“I urge my fellow Americans to cherish life, to pray, tomorrow and every day between now and next spring for the justices on our Supreme Court to have the courage to seize this moment for life and join us as we humbly ask our new conservative majority on the Supreme Court of the United States,” he said, to “Overturn Roe v. Wade and give America a new beginning for life.”
Marjorie Dannenfelser, the president of the Susan B. Anthony List, introduced Pence as a “longtime friend and pro-life leader” whose “tireless advocacy personally and at nearly every level of public service has been indispensable in getting us to this pivotal moment.”
“There’s no question that because of heroes like Mike Pence, and specifically because of Mike Pence, we are standing here today,” she said.
“Without Trump and Pence, we would not be sitting here right now,” she told CNA of the previous administration, which appointed three Supreme Court justices.
She also credited Senate Minority Leader Mitch McConnell (R-Ky.) for refusing to move forward with the confirmation of Merrick Garland as a Supreme Court justice in 2016, during the Obama administration.
Like Pence, Dannenfelser expressed hope for the overturning of Roe v. Wade.
“It makes a lot of sense, given that four justices agreed to answer only one question — if any pre-viability abortion limit is constitutional,” she said of the question posed by the Dobbs case.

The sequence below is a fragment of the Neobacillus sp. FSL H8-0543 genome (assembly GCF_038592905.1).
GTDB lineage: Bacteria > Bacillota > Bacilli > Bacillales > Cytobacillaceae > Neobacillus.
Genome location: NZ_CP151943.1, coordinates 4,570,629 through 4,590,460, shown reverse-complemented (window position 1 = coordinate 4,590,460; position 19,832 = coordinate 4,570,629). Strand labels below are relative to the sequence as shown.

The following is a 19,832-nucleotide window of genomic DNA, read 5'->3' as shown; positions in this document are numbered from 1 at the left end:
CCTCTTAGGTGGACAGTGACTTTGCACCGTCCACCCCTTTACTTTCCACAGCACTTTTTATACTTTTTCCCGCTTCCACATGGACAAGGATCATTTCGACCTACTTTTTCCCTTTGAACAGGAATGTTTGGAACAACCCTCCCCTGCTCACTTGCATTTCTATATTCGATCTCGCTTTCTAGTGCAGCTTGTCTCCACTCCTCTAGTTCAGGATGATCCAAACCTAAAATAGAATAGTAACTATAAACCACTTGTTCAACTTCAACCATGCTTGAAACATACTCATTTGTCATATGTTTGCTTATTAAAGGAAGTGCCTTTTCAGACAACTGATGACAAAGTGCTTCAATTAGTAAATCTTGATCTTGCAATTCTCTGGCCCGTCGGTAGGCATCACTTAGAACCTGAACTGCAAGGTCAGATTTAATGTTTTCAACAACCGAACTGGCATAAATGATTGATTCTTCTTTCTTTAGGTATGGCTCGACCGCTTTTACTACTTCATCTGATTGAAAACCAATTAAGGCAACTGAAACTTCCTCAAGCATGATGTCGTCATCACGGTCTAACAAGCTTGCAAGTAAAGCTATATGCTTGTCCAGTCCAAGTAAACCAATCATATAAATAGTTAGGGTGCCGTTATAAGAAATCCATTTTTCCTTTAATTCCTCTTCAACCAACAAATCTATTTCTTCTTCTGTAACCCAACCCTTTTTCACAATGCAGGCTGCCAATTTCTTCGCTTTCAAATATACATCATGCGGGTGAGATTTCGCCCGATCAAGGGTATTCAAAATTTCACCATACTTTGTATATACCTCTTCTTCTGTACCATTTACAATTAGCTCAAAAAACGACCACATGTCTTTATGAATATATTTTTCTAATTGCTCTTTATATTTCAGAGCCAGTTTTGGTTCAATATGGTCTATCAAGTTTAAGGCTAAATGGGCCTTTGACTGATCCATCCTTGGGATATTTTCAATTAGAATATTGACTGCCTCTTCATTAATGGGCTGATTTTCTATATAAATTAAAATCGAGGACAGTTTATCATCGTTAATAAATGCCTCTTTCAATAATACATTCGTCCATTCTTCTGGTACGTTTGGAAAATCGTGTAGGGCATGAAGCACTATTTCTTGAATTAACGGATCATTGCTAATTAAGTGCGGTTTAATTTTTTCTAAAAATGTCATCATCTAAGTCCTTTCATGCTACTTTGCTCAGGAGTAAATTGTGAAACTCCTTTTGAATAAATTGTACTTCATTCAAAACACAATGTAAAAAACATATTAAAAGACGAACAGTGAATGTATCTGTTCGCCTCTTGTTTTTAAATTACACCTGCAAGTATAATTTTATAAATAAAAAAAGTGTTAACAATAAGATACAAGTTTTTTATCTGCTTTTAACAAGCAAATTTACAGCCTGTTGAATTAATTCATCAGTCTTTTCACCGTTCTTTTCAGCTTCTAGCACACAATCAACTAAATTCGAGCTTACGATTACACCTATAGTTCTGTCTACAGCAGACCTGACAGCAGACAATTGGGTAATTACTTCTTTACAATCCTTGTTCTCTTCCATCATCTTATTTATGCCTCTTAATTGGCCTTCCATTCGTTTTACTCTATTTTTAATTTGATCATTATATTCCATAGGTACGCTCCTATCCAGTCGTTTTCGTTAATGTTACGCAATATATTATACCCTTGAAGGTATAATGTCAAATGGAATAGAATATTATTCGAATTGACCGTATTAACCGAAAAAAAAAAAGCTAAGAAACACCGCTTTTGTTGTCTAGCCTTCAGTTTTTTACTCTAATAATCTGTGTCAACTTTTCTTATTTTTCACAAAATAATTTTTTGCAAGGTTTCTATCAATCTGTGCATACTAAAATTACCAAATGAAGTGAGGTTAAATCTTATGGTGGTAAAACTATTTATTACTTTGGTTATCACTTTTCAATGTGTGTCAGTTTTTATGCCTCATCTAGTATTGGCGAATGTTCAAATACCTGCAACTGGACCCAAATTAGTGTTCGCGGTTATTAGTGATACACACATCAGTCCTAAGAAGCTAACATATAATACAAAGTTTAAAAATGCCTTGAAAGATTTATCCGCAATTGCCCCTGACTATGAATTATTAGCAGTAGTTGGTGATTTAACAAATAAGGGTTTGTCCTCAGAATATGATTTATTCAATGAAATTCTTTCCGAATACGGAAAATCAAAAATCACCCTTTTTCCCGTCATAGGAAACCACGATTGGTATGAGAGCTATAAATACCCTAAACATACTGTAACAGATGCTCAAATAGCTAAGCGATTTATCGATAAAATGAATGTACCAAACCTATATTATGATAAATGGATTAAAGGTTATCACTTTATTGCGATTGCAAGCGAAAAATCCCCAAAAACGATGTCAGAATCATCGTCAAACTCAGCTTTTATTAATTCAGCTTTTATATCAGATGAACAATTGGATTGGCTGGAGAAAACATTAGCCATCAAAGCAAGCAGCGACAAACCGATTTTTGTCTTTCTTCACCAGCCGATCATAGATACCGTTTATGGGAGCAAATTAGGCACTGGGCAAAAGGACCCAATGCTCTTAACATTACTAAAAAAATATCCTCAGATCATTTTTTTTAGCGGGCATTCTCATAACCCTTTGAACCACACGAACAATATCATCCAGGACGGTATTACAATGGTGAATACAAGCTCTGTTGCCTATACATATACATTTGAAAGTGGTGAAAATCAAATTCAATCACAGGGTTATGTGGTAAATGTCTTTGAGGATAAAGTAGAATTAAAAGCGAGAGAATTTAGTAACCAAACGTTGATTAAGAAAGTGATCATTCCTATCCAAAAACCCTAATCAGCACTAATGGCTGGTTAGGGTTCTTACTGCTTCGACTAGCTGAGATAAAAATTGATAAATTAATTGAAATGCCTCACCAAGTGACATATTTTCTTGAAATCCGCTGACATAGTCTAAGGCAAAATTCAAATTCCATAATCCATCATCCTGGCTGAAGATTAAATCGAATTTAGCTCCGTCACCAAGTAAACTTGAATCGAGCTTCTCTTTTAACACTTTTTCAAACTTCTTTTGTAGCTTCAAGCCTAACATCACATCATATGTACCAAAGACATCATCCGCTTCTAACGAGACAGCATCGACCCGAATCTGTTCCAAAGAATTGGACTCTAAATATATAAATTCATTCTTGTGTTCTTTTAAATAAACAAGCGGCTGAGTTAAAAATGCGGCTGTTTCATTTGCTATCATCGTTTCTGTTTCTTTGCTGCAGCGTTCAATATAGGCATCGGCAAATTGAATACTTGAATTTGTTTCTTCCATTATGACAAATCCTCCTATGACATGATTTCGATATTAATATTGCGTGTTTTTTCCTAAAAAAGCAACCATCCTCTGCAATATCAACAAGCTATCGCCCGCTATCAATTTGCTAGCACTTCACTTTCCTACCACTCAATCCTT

The Dobbs v. Jackson Women’s Health Organization case asks “Whether all pre-viability prohibitions on elective abortions are unconstitutional,” or whether states can ban abortion before a fetus can survive outside the womb.
In Roe v. Wade, the court ruled that states could not ban abortion before viability, which the court determined to be 24 to 28 weeks into pregnancy. Nearly 20 years later, the court upheld Roe in Planned Parenthood v. Casey. The 1992 ruling said that while states could regulate pre-viability abortions, they could not enforce an “undue burden,” defined by the court as “a substantial obstacle in the path of a woman seeking an abortion of a nonviable fetus.”
Mississippi’s Gestational Age Act, the subject of the Dobbs case, bans abortion weeks before the point of viability.
“To set themselves up with that question to only just go back to Roe v. Wade seems rather unlikely,” Dannenfelser told CNA. “The question in my mind is, what would it be? What would it look like?”
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“The stakes are nothing less than the lives of millions of little boys and girls waiting to be born and the welfare of their mothers,” she said during her introductory remarks.